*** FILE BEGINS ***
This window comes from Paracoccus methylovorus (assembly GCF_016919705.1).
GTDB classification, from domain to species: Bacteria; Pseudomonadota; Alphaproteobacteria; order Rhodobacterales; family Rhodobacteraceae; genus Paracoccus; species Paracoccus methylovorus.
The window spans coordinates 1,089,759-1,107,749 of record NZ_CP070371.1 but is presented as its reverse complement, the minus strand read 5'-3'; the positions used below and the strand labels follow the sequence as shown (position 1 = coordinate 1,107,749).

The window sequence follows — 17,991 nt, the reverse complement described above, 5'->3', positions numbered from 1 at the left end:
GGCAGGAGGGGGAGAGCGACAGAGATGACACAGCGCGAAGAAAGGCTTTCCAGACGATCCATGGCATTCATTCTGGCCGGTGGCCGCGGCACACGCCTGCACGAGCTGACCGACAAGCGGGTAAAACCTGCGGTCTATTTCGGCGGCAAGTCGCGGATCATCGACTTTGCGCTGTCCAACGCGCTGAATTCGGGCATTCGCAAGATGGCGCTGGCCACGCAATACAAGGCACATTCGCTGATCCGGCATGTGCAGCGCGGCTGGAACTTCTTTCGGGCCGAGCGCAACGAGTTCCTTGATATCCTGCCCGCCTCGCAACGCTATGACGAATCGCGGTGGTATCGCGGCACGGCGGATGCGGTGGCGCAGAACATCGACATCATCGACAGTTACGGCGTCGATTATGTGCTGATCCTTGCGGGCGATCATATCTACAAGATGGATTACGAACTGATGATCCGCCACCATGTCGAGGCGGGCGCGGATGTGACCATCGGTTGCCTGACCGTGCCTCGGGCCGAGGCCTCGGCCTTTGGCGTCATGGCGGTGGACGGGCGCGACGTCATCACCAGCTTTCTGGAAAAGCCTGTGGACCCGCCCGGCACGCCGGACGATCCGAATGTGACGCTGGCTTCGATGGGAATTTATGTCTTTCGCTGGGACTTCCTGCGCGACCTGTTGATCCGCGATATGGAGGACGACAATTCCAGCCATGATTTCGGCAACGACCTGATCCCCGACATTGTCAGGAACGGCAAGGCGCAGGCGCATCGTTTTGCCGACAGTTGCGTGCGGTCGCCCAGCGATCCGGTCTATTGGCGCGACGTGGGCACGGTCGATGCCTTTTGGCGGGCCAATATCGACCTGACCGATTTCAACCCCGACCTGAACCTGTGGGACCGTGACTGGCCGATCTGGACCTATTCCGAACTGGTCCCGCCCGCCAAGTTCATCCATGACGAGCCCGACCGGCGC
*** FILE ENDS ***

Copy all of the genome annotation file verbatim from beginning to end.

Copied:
This window comes from Paracoccus methylovorus (assembly GCF_016919705.1).
GTDB classification, from domain to species: Bacteria; Pseudomonadota; Alphaproteobacteria; order Rhodobacterales; family Rhodobacteraceae; genus Paracoccus; species Paracoccus methylovorus.
The window spans coordinates 1,089,759-1,107,749 of record NZ_CP070371.1 but is presented as its reverse complement, the minus strand read 5'-3'; the positions used below and the strand labels follow the sequence as shown (position 1 = coordinate 1,107,749).

The window sequence follows — 17,991 nt, the reverse complement described above, 5'->3', positions numbered from 1 at the left end:
GGCAGGAGGGGGAGAGCGACAGAGATGACACAGCGCGAAGAAAGGCTTTCCAGACGATCCATGGCATTCATTCTGGCCGGTGGCCGCGGCACACGCCTGCACGAGCTGACCGACAAGCGGGTAAAACCTGCGGTCTATTTCGGCGGCAAGTCGCGGATCATCGACTTTGCGCTGTCCAACGCGCTGAATTCGGGCATTCGCAAGATGGCGCTGGCCACGCAATACAAGGCACATTCGCTGATCCGGCATGTGCAGCGCGGCTGGAACTTCTTTCGGGCCGAGCGCAACGAGTTCCTTGATATCCTGCCCGCCTCGCAACGCTATGACGAATCGCGGTGGTATCGCGGCACGGCGGATGCGGTGGCGCAGAACATCGACATCATCGACAGTTACGGCGTCGATTATGTGCTGATCCTTGCGGGCGATCATATCTACAAGATGGATTACGAACTGATGATCCGCCACCATGTCGAGGCGGGCGCGGATGTGACCATCGGTTGCCTGACCGTGCCTCGGGCCGAGGCCTCGGCCTTTGGCGTCATGGCGGTGGACGGGCGCGACGTCATCACCAGCTTTCTGGAAAAGCCTGTGGACCCGCCCGGCACGCCGGACGATCCGAATGTGACGCTGGCTTCGATGGGAATTTATGTCTTTCGCTGGGACTTCCTGCGCGACCTGTTGATCCGCGATATGGAGGACGACAATTCCAGCCATGATTTCGGCAACGACCTGATCCCCGACATTGTCAGGAACGGCAAGGCGCAGGCGCATCGTTTTGCCGACAGTTGCGTGCGGTCGCCCAGCGATCCGGTCTATTGGCGCGACGTGGGCACGGTCGATGCCTTTTGGCGGGCCAATATCGACCTGACCGATTTCAACCCCGACCTGAACCTGTGGGACCGTGACTGGCCGATCTGGACCTATTCCGAACTGGTCCCGCCCGCCAAGTTCATCCATGACGAGCCCGACCGGCGC